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Rabies: Understanding the Rhabdovirus

With 15 confirmed cases of raccoon rabies in the Hamilton, ON and surrounding areas, and a case of arctic fox rabies in Perth, ON there has been a lot of discussion, concern and questions about the virus.

Rhabdovirus AKA Rabies has been recognized for over 4,000 years. Yet, despite great advances in diagnosing and preventing it, today rabies is almost always deadly in humans who contract it and do not receive treatment.

Rabies is caused by a rod- or bullet-shaped virus that belongs to the family Rhabdoviridae. Another name for the disease is hydrophobia, which literally means fear of water, a symptom shared by half of all people infected with rabies. It is sometimes referred to as a zoonosis, or disease of animals that can be communicated to humans.

The virus is usually transmitted via an animal bite; however, cases have also been reported in which the virus penetrated the body through infected saliva, moist tissues such as the eyes or lips, a scratch on the skin, or the transplantation of infected tissues. Inhalation of the virus from the air, as might occur in a highly populated bat cave, is also thought to occur.

Five general stages are recognized in humans: incubation, prodrome, acute neurologic period, coma, and death. The incubation period is exceptionally variable, ranging from fewer than 10 days to longer than 2 years, but is usually 1–3 months.

Dumb Rabies- About 20% of cases have only two phases where the patient skips the sensory excitation phase and progresses right to the coma and paralysis phase. Dumb rabies is almost 100% fatal with only three known cases of survival.

After inoculation, rabies virus may enter the peripheral nervous system directly and migrate to the brain or may replicate in muscle tissue, remaining sequestered at or near the entry site during incubation, prior to central nervous system invasion and replication. It then spreads centrifugally to numerous other organs.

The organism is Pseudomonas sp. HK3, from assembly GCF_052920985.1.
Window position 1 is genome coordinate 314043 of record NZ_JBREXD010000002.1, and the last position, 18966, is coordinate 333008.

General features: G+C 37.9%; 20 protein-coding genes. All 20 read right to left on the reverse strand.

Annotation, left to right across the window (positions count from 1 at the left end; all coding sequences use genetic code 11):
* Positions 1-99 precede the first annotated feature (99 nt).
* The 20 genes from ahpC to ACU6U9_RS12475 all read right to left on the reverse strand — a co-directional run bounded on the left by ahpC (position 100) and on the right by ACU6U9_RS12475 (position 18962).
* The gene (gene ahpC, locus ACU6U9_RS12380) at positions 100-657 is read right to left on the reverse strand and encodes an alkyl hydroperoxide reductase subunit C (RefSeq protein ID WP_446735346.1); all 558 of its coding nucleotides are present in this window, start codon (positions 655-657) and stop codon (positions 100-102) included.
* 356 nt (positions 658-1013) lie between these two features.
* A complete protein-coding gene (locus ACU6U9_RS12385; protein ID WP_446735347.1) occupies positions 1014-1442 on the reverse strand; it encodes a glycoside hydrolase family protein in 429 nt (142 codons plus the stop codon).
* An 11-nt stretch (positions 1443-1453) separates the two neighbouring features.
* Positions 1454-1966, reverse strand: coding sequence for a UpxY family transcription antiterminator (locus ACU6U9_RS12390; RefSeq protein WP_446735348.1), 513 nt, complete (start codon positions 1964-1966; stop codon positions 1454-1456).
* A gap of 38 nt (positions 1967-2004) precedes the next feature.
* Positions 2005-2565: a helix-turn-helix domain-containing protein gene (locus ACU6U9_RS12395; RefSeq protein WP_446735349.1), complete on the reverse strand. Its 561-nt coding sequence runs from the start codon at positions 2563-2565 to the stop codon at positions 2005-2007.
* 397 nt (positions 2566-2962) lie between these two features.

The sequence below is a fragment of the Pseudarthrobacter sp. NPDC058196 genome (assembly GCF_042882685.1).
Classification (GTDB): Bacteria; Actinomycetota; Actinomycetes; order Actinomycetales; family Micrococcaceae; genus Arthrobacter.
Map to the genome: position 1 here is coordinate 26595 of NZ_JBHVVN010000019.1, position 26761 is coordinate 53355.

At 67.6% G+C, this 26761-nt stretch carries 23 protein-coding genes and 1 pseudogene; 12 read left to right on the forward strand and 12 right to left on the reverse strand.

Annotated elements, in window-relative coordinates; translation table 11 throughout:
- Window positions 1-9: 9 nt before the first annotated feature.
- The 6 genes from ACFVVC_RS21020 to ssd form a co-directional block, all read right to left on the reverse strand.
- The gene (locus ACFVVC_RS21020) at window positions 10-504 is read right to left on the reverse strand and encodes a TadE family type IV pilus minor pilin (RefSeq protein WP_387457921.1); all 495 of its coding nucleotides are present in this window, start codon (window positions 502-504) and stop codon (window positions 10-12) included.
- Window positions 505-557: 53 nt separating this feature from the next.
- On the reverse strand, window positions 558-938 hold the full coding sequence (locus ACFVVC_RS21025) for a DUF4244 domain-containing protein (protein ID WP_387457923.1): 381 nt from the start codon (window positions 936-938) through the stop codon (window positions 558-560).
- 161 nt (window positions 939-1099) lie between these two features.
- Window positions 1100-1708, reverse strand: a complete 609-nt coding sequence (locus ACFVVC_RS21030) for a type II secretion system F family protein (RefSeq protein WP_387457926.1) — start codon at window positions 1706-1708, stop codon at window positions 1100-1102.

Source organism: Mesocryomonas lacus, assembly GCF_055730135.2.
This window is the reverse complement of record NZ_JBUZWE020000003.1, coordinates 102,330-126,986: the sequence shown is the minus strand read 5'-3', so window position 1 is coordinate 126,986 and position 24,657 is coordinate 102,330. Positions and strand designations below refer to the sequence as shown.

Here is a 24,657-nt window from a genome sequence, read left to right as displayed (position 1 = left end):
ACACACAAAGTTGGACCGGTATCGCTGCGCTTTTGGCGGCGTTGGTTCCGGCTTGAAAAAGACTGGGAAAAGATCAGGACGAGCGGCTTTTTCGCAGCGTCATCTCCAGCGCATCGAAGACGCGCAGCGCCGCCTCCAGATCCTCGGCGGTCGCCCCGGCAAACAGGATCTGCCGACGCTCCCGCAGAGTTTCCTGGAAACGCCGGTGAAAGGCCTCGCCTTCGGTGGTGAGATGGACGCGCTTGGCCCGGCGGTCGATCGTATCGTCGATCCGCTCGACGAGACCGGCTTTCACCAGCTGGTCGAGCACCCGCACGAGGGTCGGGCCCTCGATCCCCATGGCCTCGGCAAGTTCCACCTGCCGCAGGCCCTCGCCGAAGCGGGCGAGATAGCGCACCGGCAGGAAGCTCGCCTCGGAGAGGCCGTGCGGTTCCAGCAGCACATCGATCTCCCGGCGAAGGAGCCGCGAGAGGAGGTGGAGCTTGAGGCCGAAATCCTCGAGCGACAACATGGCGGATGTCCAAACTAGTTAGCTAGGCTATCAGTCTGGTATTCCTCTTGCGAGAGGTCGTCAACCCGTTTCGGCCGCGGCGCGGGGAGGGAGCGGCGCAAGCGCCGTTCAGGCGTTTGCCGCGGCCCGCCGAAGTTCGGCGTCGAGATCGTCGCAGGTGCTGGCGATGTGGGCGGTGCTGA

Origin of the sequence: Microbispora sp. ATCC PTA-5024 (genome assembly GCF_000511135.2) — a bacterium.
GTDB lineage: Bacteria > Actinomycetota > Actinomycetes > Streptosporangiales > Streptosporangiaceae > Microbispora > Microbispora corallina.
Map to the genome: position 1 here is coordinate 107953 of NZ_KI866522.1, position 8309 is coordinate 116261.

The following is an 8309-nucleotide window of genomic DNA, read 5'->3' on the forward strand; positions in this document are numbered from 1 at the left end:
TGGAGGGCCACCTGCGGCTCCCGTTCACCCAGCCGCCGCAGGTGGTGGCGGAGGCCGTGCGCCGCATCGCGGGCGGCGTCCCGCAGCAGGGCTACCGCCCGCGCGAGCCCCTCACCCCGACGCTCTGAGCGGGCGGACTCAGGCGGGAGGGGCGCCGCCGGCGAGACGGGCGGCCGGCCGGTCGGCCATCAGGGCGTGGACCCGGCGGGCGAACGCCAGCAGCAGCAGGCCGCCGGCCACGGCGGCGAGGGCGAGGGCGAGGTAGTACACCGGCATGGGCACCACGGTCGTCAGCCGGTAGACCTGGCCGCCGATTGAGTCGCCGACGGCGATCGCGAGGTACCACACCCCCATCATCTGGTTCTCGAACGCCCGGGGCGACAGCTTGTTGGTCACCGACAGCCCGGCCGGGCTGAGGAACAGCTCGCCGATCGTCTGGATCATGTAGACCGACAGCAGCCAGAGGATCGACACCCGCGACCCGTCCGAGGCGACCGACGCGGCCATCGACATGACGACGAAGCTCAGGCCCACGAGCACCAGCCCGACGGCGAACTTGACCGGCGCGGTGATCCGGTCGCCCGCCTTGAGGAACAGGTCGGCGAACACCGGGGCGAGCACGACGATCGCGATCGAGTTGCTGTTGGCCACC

The rabies virus may lie dormant in the body for several weeks or months, but rarely much longer, before symptoms appear.


Symptoms include fever, depression, confusion, painful muscle spasms, and sensitivity to touch, loud noise, and light, extreme thirst and painful swallowing.

As the disease progresses, the patient becomes agitated and combative and may exhibit increased mental confusion. The affected person usually becomes sensitive to touch, loud noises, and bright lights. The victim also becomes extremely thirsty but is unable to drink because swallowing is painful. Some patients begin to dread water because of the painful spasms that occur.

Other severe symptoms during the later stage of the disease are excessive salivation, dehydration, and loss of muscle tone.

Death usually occurs three to 20 days after symptoms have developed. Recovery is very rare.  If rabies is not prevented by immunization, it is almost always fatal.


If you’ve been bitten by an animal that is known to have rabies, you’ll receive a series of shots to prevent the rabies virus from infecting you. If the animal that bit you can’t be found, it may be safest to assume that the animal has rabies. But this will depend on several factors, such as the type of animal and the situation in which the bite occurred.

Rabies shots include:

  • A fast-acting shot (rabies immune globulin) to prevent the virus from infecting you. Part of this injection is given near the area where the animal bit you if possible, as soon as possible after the bite.